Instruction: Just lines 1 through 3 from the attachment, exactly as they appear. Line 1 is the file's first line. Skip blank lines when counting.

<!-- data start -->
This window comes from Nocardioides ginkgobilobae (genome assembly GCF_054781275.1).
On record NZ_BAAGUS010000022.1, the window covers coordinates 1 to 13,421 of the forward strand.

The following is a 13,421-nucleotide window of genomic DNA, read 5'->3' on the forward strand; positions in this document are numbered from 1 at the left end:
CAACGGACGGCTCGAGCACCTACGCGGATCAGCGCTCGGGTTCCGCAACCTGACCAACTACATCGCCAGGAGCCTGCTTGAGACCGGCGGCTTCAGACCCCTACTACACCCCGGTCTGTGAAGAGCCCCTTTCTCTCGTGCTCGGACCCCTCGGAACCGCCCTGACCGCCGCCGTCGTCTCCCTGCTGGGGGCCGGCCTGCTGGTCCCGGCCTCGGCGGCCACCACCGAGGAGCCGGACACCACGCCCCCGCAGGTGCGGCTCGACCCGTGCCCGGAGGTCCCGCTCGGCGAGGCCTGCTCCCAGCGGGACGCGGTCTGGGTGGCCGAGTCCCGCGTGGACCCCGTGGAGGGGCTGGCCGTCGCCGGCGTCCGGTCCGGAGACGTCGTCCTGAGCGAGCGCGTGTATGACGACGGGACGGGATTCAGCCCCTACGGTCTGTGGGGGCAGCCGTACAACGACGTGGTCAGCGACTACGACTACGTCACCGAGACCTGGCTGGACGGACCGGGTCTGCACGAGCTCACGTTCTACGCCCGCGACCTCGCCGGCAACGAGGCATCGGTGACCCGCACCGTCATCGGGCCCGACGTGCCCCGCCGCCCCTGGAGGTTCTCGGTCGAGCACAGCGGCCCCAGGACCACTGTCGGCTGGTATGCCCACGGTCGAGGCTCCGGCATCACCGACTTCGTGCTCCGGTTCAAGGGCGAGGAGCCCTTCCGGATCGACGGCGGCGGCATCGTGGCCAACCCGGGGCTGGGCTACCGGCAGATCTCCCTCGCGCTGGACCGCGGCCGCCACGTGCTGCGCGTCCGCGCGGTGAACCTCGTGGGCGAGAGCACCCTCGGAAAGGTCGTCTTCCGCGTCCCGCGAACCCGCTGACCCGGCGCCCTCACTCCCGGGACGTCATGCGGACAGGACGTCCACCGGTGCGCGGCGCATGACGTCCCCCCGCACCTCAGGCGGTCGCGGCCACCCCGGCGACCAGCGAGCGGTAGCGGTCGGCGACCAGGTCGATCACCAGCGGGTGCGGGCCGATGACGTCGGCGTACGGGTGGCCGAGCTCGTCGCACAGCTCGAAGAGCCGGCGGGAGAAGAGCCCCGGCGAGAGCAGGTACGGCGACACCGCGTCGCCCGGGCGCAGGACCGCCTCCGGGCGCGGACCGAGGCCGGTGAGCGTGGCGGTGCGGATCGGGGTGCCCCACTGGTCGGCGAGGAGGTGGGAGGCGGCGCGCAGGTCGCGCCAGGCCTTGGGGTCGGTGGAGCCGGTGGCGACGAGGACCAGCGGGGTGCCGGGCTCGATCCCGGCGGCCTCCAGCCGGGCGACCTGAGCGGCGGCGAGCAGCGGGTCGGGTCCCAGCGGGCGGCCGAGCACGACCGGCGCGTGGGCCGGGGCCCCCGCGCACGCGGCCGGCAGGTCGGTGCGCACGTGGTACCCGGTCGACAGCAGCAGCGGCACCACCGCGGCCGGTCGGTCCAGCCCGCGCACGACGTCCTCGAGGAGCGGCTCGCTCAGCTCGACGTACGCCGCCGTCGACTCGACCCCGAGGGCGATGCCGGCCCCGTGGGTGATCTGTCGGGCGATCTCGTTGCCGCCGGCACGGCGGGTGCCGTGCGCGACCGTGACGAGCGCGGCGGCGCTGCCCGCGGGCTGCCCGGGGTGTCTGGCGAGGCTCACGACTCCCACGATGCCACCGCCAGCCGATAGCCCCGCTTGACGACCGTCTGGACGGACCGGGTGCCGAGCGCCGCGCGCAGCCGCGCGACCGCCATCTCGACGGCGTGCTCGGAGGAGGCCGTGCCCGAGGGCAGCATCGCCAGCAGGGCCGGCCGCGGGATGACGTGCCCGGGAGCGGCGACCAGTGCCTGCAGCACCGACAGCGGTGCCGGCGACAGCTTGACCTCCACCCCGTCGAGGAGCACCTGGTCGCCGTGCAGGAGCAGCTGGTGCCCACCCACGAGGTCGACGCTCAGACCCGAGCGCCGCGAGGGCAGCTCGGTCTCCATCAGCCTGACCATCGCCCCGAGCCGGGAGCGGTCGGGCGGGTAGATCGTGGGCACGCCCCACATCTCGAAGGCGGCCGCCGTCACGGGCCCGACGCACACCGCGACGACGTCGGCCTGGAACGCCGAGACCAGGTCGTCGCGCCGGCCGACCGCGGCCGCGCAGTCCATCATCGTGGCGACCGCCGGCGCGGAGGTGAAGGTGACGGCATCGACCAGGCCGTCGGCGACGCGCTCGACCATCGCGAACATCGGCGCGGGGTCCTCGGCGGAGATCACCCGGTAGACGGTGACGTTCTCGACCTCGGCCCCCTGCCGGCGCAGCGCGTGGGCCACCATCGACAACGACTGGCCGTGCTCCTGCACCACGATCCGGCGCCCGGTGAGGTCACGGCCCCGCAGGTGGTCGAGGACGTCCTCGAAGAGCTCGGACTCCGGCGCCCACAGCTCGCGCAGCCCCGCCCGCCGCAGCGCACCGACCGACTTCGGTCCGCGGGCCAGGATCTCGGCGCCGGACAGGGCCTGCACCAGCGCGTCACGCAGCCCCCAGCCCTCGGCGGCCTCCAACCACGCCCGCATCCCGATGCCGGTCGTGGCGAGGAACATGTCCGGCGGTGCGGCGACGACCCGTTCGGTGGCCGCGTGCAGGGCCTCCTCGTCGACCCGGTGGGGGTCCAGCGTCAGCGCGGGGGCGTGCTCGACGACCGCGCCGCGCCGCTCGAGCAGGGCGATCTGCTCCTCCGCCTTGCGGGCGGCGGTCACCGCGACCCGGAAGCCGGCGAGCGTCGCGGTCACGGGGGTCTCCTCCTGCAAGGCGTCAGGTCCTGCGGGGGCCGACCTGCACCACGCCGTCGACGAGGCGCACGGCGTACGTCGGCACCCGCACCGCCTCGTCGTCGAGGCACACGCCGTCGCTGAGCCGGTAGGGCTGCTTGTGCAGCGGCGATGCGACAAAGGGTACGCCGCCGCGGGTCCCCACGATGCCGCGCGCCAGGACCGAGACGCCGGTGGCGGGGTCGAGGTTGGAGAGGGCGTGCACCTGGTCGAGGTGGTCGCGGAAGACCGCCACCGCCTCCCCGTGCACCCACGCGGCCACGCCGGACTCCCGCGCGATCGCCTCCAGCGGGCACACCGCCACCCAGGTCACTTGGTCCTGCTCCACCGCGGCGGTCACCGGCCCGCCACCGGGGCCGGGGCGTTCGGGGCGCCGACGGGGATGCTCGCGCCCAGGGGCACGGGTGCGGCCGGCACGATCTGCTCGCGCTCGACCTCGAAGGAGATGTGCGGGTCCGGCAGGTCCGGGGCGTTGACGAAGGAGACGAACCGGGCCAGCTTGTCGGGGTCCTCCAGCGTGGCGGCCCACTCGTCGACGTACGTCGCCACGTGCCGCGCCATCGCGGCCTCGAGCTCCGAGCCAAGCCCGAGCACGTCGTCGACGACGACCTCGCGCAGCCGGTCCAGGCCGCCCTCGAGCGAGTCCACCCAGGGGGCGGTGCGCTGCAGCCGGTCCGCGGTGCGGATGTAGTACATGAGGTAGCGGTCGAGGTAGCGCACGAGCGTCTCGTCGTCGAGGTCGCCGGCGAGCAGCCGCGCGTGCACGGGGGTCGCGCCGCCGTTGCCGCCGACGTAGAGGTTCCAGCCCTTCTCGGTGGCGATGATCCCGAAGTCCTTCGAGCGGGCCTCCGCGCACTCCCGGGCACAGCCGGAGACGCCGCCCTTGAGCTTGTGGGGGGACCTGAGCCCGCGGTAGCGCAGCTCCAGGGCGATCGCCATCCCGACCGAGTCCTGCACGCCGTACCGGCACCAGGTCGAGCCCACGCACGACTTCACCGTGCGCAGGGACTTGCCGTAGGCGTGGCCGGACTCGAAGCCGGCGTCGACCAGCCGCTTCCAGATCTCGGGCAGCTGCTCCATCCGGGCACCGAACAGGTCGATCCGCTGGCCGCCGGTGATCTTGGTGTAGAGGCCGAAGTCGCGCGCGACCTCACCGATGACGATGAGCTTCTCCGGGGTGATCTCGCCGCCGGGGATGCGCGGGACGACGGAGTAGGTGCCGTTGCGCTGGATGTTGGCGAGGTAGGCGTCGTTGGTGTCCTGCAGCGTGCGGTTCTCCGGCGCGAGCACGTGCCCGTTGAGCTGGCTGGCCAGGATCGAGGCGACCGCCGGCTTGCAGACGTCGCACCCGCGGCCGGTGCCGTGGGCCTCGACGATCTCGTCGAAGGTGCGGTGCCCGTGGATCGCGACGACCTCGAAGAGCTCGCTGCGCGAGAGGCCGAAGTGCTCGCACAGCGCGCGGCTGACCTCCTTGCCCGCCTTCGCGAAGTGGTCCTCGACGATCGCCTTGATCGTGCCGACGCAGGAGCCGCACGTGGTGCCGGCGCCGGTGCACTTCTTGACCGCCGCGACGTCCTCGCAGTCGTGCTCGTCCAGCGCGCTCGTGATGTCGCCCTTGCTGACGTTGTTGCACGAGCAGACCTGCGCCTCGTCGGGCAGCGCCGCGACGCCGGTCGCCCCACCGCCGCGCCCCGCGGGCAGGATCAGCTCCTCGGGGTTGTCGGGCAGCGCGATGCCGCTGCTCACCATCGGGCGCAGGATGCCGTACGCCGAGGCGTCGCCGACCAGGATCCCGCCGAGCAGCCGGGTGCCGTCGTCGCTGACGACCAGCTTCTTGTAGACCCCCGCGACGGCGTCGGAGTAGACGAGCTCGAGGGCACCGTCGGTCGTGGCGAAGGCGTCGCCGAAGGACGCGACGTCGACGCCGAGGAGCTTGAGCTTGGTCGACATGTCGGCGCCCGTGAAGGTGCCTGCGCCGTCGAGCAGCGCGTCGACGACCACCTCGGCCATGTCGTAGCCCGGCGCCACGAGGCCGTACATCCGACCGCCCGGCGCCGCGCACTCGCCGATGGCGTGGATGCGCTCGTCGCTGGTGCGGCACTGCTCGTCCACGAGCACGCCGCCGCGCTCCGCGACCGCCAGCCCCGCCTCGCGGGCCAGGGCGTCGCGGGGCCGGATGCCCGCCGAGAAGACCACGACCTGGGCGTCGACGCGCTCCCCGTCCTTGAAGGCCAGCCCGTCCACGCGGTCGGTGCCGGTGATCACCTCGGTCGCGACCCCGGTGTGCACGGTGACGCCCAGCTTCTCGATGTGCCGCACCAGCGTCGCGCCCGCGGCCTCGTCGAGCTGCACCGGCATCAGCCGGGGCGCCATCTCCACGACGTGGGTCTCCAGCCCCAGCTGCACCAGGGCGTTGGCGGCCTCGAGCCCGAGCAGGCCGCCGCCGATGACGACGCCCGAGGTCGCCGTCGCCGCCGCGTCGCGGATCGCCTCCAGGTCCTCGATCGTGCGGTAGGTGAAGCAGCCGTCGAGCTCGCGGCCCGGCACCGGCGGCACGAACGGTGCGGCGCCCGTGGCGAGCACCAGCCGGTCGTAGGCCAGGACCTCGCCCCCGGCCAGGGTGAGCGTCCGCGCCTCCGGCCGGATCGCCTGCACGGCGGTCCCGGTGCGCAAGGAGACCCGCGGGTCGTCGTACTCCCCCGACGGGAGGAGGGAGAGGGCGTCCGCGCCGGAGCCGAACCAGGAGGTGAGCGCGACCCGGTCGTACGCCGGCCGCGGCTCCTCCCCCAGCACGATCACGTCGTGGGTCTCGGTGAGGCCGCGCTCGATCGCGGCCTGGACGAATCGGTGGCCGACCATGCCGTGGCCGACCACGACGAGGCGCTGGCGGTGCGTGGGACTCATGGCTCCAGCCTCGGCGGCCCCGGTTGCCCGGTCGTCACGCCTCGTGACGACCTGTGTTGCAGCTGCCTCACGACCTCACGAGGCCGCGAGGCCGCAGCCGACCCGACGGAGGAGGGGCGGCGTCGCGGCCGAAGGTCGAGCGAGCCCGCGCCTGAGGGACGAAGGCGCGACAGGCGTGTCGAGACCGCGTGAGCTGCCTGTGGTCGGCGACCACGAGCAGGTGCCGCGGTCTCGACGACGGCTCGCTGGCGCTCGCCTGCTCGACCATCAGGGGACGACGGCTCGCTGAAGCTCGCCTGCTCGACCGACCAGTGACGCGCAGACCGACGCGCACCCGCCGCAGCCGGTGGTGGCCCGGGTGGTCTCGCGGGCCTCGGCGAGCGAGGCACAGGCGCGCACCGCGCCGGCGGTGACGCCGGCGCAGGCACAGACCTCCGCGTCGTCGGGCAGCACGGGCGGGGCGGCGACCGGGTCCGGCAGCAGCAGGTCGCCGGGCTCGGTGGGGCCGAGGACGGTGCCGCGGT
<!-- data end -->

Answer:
This window comes from Nocardioides ginkgobilobae (genome assembly GCF_054781275.1).
On record NZ_BAAGUS010000022.1, the window covers coordinates 1 to 13,421 of the forward strand.

The following is a 13,421-nucleotide window of genomic DNA, read 5'->3' on the forward strand; positions in this document are numbered from 1 at the left end: